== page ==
Adaminaby trialler Dean Incher improved on his placing last year to take out the prestigious Pedigree Murray Valley Yard Dog Championships at the Henty Machinery Field Days.
Dean and his black and tan Kelpie, Rafa, won the final on 192 points, closely followed by Greg Walton and Max on 191 points in second place.
The win automatically qualified Rafa for the 2020 NSW Yard Dog Championships.
The trial drew almost 200 entries and was run over the three days of the Henty Machinery Field Days on September 17-19 under judge Chris Johnson, Leeton.
Filling the placings were Matt Sherwood and Wonder in third, Ben Costa and Lucy in fourth and Chris Sellars and Run in fifth.
Judge Chris Johnson said the competition drew a strong field of handlers and dogs.
Murray Valley Championships co-ordinator Neale Taylor, Holbrook, said the Henty Machinery Field Days had been supportive of the dog trials.
“It is good for the region and is the biggest event where we can showcase the NSW Yard Dogs Association.
“We are aiming to have an interstate challenge at Henty between Victoria, NSW, South Australia and Tasmania.”
Dean Incher said four-year-old Rafa was a strong dog by a homebred Wik Wak sire out of a Tumut Valley bred bitch.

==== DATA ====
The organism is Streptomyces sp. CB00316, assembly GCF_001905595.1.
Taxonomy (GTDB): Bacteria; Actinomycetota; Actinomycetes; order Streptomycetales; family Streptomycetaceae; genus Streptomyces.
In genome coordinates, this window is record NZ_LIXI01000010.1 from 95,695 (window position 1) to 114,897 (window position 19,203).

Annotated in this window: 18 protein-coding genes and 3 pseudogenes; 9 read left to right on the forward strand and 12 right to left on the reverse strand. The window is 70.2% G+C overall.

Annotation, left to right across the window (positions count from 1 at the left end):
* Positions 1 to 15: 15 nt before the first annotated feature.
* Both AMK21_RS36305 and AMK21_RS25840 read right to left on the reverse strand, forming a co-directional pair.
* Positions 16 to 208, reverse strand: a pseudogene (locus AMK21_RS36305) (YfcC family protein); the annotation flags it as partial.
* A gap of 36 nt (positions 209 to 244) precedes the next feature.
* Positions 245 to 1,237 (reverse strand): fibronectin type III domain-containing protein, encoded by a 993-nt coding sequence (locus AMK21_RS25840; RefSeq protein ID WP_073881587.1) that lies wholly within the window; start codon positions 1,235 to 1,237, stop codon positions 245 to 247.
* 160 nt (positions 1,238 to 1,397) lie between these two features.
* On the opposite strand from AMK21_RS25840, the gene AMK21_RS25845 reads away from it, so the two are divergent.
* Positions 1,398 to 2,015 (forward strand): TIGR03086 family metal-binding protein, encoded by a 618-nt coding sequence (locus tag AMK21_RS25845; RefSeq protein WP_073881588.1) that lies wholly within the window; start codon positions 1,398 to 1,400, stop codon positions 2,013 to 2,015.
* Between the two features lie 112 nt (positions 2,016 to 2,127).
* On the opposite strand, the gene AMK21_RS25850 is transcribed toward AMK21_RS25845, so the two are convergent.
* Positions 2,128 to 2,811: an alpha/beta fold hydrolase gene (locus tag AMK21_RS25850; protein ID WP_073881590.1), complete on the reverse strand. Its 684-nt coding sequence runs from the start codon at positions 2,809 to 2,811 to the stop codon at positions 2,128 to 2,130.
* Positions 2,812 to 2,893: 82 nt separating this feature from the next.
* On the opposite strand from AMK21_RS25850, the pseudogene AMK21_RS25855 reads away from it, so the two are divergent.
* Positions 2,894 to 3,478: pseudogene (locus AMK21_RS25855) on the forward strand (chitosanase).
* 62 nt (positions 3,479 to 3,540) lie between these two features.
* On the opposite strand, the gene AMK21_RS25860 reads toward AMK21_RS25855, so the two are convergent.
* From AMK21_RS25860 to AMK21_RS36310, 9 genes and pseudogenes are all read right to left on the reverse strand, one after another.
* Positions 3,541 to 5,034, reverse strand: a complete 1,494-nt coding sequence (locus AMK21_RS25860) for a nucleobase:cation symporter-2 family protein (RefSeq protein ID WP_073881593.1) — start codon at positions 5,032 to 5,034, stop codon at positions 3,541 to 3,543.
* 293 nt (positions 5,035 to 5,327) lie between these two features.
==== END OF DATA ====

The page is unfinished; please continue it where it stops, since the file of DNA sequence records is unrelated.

Rafa was fresh from wins at Hay and Yass, and is used for sheep work on Dean’s own mixed farm.
“It is great to win here as it is very competitive,” he said.
Meanwhile, in the Pedigree Three Sheep Trial, Mick Hudson, Cobar, and his dog Ritchies Finn emerged from the finals to win from 126 entries on 276 points.
Mr Hudson was 15 points ahead of John Perry, Bredbo, with Gem in second place and Brett Smith and Tip in third on 251 points.
Popular competitor, past winner and octogenarian Laurie Slater, 86, Murrumbateman, finished in seventh place with his Border Collie Wondara Jewell.
Ritchies Finn left Henty bound for the Supreme Australian Championships on the Monday.
The five-year-old bitch has won the Queensland and Commonwealth Championships, the Australian Stock Dog Championships, and is a NSW representative.
Mr Hudson has battled three years of serious drought on his farms at Cobar and Dubbo, and uses competing at the yard dog trials as stress relief.
Co-ordinator Paul Darmody said the young dog training demonstration during the lunch breaks with master trainer John Perry, Bredbo, was a great success and would be built on for next year.
“This is the hardest dog trial to win and there are no flukes in it when this comes about,” he said.
Mr Darmody said judge Barry McKenzie, Koraleigh, was tested over the three days by a close field of entrants.